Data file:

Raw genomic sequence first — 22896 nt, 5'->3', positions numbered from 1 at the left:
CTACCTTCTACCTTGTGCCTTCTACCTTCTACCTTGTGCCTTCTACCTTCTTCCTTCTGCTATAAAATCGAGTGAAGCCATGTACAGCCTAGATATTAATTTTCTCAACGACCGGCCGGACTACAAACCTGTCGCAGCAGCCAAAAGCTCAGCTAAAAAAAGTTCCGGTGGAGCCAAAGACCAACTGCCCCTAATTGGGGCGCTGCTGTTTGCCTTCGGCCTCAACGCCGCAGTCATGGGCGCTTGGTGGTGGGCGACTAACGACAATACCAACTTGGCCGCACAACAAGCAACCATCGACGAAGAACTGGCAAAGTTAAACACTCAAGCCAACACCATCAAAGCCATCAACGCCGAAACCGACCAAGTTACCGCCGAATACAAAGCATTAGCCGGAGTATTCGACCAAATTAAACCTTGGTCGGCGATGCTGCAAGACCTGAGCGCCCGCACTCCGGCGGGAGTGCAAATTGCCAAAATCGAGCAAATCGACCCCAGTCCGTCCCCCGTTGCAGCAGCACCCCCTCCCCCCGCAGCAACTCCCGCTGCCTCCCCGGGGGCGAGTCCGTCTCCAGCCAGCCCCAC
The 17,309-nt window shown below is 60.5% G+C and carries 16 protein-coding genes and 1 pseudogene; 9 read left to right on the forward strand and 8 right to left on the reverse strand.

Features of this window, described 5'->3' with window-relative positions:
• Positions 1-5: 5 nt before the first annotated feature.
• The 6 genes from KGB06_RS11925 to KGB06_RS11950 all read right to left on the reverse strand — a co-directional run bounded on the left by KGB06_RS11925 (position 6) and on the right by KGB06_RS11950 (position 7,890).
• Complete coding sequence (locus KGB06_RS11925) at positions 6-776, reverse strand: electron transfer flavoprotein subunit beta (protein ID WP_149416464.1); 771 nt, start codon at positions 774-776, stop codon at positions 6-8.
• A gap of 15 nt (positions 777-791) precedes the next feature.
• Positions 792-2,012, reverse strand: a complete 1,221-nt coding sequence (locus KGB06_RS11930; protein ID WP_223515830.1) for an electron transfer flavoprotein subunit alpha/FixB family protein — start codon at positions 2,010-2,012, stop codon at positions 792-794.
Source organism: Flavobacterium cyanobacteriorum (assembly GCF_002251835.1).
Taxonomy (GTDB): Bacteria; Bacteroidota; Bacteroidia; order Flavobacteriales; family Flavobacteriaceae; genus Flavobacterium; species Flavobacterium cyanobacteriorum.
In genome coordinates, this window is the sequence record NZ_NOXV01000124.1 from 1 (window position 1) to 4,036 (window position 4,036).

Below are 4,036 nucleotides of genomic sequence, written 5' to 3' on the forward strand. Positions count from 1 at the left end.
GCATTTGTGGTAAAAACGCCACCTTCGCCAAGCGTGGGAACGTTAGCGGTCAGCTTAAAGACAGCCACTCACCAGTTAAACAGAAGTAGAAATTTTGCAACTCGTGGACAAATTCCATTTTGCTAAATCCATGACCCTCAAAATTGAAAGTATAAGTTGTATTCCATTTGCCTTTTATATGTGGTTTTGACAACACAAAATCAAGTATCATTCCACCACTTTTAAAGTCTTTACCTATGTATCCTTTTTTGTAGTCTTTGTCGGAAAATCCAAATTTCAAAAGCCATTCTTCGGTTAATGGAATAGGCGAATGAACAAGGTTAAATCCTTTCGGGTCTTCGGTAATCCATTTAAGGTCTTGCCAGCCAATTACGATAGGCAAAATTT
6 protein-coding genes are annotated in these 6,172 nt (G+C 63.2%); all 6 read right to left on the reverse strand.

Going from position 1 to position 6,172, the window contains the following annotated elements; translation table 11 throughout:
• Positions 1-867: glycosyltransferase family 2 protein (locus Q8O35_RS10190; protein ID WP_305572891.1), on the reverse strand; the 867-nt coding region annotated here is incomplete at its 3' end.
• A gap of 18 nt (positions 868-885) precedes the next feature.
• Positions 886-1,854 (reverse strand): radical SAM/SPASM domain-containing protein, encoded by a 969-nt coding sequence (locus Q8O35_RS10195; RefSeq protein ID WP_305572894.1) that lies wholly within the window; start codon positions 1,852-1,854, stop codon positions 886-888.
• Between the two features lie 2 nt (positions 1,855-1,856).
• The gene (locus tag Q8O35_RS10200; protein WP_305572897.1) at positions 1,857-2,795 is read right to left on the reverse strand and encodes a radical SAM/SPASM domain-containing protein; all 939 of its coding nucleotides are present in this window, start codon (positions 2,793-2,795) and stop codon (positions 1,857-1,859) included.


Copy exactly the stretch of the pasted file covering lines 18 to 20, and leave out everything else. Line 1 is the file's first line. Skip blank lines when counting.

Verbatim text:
• A gap of 18 nt (positions 868-885) precedes the next feature.
• Positions 886-1,854 (reverse strand): radical SAM/SPASM domain-containing protein, encoded by a 969-nt coding sequence (locus Q8O35_RS10195; RefSeq protein ID WP_305572894.1) that lies wholly within the window; start codon positions 1,852-1,854, stop codon positions 886-888.
• Between the two features lie 2 nt (positions 1,855-1,856).